1951: In a column, editor Bill Hobby ’53 reported that Time magazine had characterized their generation as the “Silent Generation,” meaning grave, fatalistic, conventional and security-minded, among other adjectives.
1957: The first issue of the year announces the death (over the summer) of founding president Edgar Odell Lovett under the headline “Rice Loses One of Its Best Friends.”
1957: The last issue of the year noted that Baker College had won the first annual “Inter-College Bicycle Race.” The residential college system was just getting established.
1960: There were mixed reactions to the renaming of the William Marsh Rice Institute for the Advancement of Letters, Science and Art to William Marsh Rice University. Senior class president Harry Reasoner ’60 said, “Unless it is necessary, it is regrettable.”
1961: President Kenneth Pitzer succeeded Houston.
1963: On Dec. 4, President Pitzer reflected on a national tragedy. “As we recover from our shock and grief over the tragic murder of President Kennedy and the subsequent violence in Dallas, let us not fail to examine our own world and ourselves.”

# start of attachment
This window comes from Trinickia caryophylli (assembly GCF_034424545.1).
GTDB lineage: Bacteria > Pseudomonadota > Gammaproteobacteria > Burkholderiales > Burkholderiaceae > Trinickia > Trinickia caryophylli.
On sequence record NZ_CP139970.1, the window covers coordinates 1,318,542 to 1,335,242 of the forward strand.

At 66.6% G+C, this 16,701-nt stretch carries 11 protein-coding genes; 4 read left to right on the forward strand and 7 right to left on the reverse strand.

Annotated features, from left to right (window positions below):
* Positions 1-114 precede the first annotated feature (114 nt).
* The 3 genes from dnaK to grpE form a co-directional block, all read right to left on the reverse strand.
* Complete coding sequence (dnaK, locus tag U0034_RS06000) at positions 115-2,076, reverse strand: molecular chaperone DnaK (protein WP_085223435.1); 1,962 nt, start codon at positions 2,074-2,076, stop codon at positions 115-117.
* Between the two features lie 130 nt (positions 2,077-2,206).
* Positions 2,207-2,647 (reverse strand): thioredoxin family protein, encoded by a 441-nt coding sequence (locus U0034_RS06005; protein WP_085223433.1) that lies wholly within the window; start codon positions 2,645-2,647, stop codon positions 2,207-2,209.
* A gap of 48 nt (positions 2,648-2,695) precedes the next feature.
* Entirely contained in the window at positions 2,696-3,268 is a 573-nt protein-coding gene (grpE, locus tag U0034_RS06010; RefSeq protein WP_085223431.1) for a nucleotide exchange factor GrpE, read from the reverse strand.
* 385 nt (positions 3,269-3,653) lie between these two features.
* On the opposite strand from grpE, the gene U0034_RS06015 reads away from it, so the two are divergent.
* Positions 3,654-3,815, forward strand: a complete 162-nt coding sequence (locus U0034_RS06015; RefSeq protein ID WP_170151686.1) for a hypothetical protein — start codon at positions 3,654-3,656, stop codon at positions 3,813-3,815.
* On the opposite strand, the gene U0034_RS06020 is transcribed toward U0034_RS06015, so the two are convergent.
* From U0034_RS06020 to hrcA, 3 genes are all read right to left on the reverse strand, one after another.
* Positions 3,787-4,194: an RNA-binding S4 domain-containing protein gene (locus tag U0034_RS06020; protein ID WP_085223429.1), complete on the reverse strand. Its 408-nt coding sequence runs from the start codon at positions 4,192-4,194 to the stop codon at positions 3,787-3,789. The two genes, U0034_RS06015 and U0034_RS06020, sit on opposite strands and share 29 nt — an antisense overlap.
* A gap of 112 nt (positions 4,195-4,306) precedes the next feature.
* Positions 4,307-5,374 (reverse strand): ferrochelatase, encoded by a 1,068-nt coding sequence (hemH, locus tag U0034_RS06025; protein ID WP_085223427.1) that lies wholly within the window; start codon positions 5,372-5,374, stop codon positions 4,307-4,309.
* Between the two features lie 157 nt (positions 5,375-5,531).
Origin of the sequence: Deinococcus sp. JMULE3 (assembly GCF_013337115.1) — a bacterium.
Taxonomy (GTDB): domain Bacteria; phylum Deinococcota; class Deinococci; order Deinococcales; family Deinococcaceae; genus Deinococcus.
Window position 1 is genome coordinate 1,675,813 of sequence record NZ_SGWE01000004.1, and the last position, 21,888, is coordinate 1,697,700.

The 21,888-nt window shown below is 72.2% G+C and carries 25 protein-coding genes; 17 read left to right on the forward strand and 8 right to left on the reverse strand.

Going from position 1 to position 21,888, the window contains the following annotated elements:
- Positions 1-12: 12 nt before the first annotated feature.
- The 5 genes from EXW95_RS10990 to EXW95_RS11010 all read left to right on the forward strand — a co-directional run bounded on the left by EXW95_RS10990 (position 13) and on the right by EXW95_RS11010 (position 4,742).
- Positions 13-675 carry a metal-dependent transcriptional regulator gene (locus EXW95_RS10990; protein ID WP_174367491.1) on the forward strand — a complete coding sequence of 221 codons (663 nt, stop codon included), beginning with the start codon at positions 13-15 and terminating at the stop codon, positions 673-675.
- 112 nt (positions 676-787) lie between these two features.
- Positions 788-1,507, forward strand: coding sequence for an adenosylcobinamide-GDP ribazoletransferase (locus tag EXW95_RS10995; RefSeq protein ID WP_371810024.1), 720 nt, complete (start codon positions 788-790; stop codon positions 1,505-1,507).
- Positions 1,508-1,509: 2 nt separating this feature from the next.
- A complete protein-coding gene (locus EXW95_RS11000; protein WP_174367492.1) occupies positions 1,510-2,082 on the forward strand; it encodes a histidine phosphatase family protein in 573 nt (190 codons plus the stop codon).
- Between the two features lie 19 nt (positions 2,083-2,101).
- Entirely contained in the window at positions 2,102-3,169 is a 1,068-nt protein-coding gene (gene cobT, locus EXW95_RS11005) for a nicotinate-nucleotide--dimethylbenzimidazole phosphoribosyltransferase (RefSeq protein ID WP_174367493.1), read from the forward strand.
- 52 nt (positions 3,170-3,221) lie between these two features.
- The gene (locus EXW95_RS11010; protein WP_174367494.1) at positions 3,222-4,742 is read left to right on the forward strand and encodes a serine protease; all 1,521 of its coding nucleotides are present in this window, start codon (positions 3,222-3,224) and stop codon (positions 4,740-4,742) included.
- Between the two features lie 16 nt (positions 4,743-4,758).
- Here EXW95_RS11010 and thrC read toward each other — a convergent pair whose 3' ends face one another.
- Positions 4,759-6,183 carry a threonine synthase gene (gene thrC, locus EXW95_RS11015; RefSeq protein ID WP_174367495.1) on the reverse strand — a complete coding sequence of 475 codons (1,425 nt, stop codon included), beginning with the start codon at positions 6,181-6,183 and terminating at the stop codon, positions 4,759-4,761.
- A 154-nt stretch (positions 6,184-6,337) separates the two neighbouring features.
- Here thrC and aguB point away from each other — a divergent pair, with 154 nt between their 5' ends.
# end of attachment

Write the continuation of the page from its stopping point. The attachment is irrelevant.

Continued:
1963: Paul “Prophet” Burka ’63, the only sports editor in history to fail PT 100 three consecutive years, earned a well-deserved reputation on campus by the time his sixth-straight football forecast proved inaccurate; he spent each column explaining away the previous one.
1964: The Thresher followed the legal battle between Rice trustees and Rice alumni over changing the Rice charter to allow changes in tuition and the integration of the university.
1968: On the editorial page, a solemn dispatch, “Requiem in Atlanta,” recounted student Jon Glazier’s ’72 trip to Atlanta to join mourners for Martin Luther King Jr., whose body lay in state at Spelman College.
1969: Dennis Bahler ’69 produced the Rice Daily Thresher to document the faculty and student protests of William Masterson’s appointment as the new university president following Pitzer’s resignation.
1970: Norman Hackerman became president.
1970: The first issue of the academic year featured an editorial headlined “You cannot silence a generation.”
1973: The Thresher published an extended postmortem on the MOB’s “Salute to Texas A&M” halftime show, which enraged the Aggies, necessitating a police escort into the stadium tunnels and exit via food service trucks some hours later.
1978: A front-page story on Nobel Prize winner Robert W. Wilson ’57 noted that the Big Bang theory genius was known for repairing friends’ and neighbors’ radios and TVs in his spare time.